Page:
I'm catching up on showing some of my quilts.  This variation on the Tree of Life was one of the most pleasing quilts I have made, mostly because of the colors I used.

But there's something about putting on those final touches, standing at the long arm frame, deciding on the stitching designs, and then watching it all come to life.  I turn on my music, and the alpha waves roll. 
By the way, the bit of batting at the bottom of the tree trunk is not a design element.  We quilters use snippets of batting to collect the shards of thread when we cut them at the end of each row or after using each color if there is more than one color of thread used.
I'm working on an art quilt for my VERY patient sister.  She gave it to me to do years ago, and initially I was intimidated by the intricacy of the hand appliqued designs.  Then I finally got started on it, but was interrupted by other projects, and then the mayhem and disorganization of my divorce.  I put it back on the frame when I moved to Maryland, but took it off  -- again! -- when she asked me to do some charity quilts she had made.  But I'll put it back on when I come back from Quilt Odyssey and try to get it finished for her before her birthday in December.  December?!  Yes, it will probably take me that long.  It's an art quilt and requires long hours to finish small bits at a time.  But I'll post now and then so you can see the work in progress.

Sunday, July 14, 2013


This quilt's name is Lucinda Brodie.  The original pattern is from a 2009 McCall's Quilting Magazine, and it was all done by hand -- the piecing included. 

When I saw this pattern, I got in touch with quilting buddy and BFF Mary.  We decided to each do this quilt as personal challenges, since it was far more complicated than anything either of us had ever produced before.

However, neither of us wanted to hand piece anything, much less an intricate quilt like this one, so I divided the compasses into quarters and made paper piecing patterns out of them.  This solved two problems instantly:  how to get those perfect points consistently, and how to make the compasses "user friendly" by sewing them on a machine.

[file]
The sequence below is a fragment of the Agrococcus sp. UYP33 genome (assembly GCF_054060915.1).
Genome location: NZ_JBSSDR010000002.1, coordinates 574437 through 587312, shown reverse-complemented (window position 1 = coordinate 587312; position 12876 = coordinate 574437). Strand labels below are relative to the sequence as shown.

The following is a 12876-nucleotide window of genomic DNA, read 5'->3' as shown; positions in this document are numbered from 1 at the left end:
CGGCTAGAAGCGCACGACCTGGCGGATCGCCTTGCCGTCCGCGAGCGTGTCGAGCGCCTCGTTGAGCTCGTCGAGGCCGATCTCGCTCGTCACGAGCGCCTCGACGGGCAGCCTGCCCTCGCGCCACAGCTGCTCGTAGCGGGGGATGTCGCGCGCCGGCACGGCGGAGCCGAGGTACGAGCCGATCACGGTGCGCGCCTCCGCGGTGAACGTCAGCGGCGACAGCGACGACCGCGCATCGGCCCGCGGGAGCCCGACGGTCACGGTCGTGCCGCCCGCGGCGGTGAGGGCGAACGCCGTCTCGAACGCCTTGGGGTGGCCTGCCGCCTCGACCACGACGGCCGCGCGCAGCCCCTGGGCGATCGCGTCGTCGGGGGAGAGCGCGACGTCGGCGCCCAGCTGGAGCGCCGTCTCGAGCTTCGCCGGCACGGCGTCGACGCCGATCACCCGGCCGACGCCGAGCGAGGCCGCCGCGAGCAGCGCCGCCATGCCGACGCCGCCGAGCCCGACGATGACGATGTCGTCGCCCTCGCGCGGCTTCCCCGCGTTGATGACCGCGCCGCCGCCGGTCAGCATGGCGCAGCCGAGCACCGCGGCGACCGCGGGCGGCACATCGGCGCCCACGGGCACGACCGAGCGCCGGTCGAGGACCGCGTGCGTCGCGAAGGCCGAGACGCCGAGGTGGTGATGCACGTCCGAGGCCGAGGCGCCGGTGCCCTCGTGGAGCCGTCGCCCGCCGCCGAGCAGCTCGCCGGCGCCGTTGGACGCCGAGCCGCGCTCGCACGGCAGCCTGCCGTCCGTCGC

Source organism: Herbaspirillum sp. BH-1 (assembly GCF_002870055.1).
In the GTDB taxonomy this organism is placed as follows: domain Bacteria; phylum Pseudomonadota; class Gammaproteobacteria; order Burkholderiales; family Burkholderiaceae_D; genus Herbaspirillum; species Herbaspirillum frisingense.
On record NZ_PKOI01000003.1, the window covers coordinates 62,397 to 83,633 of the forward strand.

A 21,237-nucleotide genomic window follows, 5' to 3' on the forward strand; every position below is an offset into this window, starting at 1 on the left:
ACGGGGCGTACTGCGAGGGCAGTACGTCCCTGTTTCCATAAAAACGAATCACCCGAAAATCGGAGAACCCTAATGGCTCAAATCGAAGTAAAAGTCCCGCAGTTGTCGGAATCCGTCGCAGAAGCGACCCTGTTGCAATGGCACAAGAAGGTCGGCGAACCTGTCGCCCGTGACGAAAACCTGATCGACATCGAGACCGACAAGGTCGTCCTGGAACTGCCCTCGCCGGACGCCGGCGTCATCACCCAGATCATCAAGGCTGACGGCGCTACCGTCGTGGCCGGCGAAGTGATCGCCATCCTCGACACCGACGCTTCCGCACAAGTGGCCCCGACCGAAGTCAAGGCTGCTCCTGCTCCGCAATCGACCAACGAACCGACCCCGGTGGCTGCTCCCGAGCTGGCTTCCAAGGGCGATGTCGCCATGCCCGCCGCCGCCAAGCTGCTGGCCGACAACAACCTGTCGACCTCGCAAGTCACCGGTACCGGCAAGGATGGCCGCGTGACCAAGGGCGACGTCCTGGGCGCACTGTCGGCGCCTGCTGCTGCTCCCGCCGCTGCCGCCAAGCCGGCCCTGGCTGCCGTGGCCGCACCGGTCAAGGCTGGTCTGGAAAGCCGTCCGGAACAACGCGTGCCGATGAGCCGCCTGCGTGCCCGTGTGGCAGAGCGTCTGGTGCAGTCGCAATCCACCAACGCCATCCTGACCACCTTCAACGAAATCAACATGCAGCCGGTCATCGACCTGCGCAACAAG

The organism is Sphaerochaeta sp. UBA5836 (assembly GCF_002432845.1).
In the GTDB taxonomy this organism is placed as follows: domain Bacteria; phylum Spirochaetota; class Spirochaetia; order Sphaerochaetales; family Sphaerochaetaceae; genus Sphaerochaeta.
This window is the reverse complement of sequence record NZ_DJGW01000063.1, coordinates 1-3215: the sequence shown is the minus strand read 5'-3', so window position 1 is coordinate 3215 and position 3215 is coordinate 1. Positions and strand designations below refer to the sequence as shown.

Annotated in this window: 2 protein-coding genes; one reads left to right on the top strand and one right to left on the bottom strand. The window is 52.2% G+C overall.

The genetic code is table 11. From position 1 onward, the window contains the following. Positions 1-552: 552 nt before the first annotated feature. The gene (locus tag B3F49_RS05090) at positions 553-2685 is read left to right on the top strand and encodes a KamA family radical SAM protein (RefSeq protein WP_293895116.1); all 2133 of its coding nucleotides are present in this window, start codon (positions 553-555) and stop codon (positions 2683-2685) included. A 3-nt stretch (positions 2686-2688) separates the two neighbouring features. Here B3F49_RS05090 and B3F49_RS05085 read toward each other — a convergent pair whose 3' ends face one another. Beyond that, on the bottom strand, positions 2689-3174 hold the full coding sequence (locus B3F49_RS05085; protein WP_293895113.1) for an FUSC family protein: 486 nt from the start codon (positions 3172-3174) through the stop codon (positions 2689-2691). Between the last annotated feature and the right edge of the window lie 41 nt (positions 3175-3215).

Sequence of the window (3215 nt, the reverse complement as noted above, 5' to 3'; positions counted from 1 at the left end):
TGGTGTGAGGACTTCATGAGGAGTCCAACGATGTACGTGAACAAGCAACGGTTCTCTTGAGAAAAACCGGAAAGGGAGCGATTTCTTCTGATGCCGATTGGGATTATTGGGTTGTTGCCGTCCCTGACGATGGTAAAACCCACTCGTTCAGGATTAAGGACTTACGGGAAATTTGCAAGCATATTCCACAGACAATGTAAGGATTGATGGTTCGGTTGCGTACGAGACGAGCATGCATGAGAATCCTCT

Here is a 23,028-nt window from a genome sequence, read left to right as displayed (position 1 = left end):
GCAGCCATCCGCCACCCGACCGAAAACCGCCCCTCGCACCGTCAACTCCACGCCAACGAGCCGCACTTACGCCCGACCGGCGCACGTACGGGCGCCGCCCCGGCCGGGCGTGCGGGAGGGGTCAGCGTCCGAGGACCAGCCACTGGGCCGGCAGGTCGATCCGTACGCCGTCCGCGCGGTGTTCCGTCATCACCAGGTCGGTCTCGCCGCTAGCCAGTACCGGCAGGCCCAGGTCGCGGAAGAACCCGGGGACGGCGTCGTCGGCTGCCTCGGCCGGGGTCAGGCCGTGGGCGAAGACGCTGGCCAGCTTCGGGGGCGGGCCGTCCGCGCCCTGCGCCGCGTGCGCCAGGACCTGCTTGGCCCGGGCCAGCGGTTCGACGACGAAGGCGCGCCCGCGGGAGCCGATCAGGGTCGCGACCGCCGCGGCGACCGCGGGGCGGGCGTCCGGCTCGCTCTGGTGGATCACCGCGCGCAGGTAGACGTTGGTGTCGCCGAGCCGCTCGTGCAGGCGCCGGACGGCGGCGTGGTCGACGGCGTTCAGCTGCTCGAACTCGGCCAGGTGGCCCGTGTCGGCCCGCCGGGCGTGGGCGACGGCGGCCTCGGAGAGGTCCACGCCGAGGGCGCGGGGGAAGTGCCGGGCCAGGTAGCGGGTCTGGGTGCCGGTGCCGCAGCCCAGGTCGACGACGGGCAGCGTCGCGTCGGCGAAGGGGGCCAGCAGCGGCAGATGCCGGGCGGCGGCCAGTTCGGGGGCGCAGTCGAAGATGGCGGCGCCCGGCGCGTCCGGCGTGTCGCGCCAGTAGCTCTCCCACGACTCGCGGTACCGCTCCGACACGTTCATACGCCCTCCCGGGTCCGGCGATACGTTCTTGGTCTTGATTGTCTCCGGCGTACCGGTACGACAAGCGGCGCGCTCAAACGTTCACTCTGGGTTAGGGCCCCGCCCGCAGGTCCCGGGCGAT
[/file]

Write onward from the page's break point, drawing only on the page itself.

Mary showed me how to take the pieced compasses and sew them into the backgrounds, which were squares with the center circles already cut out.  The tall flying geese in the sashing were created with another paper piecing pattern I made from the original hand piecing patterns.

We used repro fabrics for everything, including the lovely appliques on the edges.  Actually, this quilt should be hung with the appliqued edges at the top and bottom, but my display area is not tall enough to do this over the couch, so I just turned mine on its side.

It sets off the newly redecorated medium gray/brown walls of the family room just perfectly!

Oh -- and the quilting is very detailed.  I don't like to use a bobbin thread that contrasts a lot with the backing, but in this case, if your backing is dark, as mine is, you need to use the same color thread as the background to the applique so that no snippets of color come through should your bobbin tension not be correct.

So, this is my opus for 2012.  It took several months to make, once the perfect fabrics were found.  But it took about 9 months to get up the nerve to tackle it in the first place.  The moral to the story: don't be daunted by any project you love from first sight.  It's so worth plodding through to the end!

Wednesday, July 10, 2013


My sister, Missy, owns and operates a marvelous quilt show in Hershey, PA called Quilt Odyssey (  Part of the activities during the four days the show runs is a large sewing area with many new sewing machines and one indefatigable staff member, Sue, who assists and directs the varied efforts of visiting quilters who want to leave something behind to pass on to others in the form of donation quilts for sick children.
In her free time (hah!), Missy also makes quilts to give to others in need, and this year she asked me to do the quilting on two of them that she had finished in time to be included with the Quilt Odyssey group.

I wish I could figure out how to turn this picture, but you get the idea.  I liked the bold dark stripe across this quilt.  Most of the time I have so much fun quilting for others, even if the quilting requested is a simple pantograph.  No matter what you put on your quilt, the stitches bring to life the beauty and design of your quilt, and for me, it's almost magic to see the gradual metamorphosis.
Both of these quilts were quilted with pantographs.  If you would like to see the stitching a little better, click on either picture for a magnified view.